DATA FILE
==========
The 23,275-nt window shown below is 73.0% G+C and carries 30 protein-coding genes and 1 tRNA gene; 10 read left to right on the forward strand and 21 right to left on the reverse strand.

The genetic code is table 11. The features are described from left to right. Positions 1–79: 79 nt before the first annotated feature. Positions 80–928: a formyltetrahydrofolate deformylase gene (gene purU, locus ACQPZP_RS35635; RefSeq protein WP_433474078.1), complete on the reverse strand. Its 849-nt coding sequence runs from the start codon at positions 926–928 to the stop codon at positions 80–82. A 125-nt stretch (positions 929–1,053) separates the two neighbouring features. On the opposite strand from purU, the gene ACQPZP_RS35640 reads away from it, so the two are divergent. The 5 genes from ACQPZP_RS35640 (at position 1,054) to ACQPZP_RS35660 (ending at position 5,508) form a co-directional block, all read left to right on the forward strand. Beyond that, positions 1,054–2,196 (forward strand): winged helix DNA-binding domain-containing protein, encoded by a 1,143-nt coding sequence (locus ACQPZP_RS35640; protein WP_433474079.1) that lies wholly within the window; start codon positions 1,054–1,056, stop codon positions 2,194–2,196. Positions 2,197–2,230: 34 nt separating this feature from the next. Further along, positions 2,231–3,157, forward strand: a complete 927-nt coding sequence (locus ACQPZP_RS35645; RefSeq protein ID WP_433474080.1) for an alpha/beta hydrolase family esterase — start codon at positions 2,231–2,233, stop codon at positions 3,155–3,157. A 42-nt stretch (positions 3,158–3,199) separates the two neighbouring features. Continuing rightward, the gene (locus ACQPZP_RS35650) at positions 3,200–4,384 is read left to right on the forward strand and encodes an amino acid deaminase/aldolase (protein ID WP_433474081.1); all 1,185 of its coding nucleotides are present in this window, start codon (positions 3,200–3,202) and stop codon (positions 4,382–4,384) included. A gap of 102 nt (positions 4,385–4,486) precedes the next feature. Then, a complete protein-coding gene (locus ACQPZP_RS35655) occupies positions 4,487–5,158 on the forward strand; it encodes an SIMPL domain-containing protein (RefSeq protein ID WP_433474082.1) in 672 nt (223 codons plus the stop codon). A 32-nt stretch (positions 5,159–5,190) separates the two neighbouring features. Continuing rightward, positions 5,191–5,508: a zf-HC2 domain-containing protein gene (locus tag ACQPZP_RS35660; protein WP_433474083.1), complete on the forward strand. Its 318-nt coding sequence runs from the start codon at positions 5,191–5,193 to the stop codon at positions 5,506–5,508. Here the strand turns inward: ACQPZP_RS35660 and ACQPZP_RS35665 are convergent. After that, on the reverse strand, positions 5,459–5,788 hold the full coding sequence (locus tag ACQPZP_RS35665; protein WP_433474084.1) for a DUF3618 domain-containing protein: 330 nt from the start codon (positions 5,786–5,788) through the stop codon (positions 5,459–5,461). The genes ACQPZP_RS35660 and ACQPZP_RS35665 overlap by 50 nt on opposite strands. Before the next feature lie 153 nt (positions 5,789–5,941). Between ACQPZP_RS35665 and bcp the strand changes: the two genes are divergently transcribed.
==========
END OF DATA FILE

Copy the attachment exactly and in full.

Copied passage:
The 23,275-nt window shown below is 73.0% G+C and carries 30 protein-coding genes and 1 tRNA gene; 10 read left to right on the forward strand and 21 right to left on the reverse strand.

The genetic code is table 11. The features are described from left to right. Positions 1–79: 79 nt before the first annotated feature. Positions 80–928: a formyltetrahydrofolate deformylase gene (gene purU, locus ACQPZP_RS35635; RefSeq protein WP_433474078.1), complete on the reverse strand. Its 849-nt coding sequence runs from the start codon at positions 926–928 to the stop codon at positions 80–82. A 125-nt stretch (positions 929–1,053) separates the two neighbouring features. On the opposite strand from purU, the gene ACQPZP_RS35640 reads away from it, so the two are divergent. The 5 genes from ACQPZP_RS35640 (at position 1,054) to ACQPZP_RS35660 (ending at position 5,508) form a co-directional block, all read left to right on the forward strand. Beyond that, positions 1,054–2,196 (forward strand): winged helix DNA-binding domain-containing protein, encoded by a 1,143-nt coding sequence (locus ACQPZP_RS35640; protein WP_433474079.1) that lies wholly within the window; start codon positions 1,054–1,056, stop codon positions 2,194–2,196. Positions 2,197–2,230: 34 nt separating this feature from the next. Further along, positions 2,231–3,157, forward strand: a complete 927-nt coding sequence (locus ACQPZP_RS35645; RefSeq protein ID WP_433474080.1) for an alpha/beta hydrolase family esterase — start codon at positions 2,231–2,233, stop codon at positions 3,155–3,157. A 42-nt stretch (positions 3,158–3,199) separates the two neighbouring features. Continuing rightward, the gene (locus ACQPZP_RS35650) at positions 3,200–4,384 is read left to right on the forward strand and encodes an amino acid deaminase/aldolase (protein ID WP_433474081.1); all 1,185 of its coding nucleotides are present in this window, start codon (positions 3,200–3,202) and stop codon (positions 4,382–4,384) included. A gap of 102 nt (positions 4,385–4,486) precedes the next feature. Then, a complete protein-coding gene (locus ACQPZP_RS35655) occupies positions 4,487–5,158 on the forward strand; it encodes an SIMPL domain-containing protein (RefSeq protein ID WP_433474082.1) in 672 nt (223 codons plus the stop codon). A 32-nt stretch (positions 5,159–5,190) separates the two neighbouring features. Continuing rightward, positions 5,191–5,508: a zf-HC2 domain-containing protein gene (locus tag ACQPZP_RS35660; protein WP_433474083.1), complete on the forward strand. Its 318-nt coding sequence runs from the start codon at positions 5,191–5,193 to the stop codon at positions 5,506–5,508. Here the strand turns inward: ACQPZP_RS35660 and ACQPZP_RS35665 are convergent. After that, on the reverse strand, positions 5,459–5,788 hold the full coding sequence (locus tag ACQPZP_RS35665; protein WP_433474084.1) for a DUF3618 domain-containing protein: 330 nt from the start codon (positions 5,786–5,788) through the stop codon (positions 5,459–5,461). The genes ACQPZP_RS35660 and ACQPZP_RS35665 overlap by 50 nt on opposite strands. Before the next feature lie 153 nt (positions 5,789–5,941). Between ACQPZP_RS35665 and bcp the strand changes: the two genes are divergently transcribed.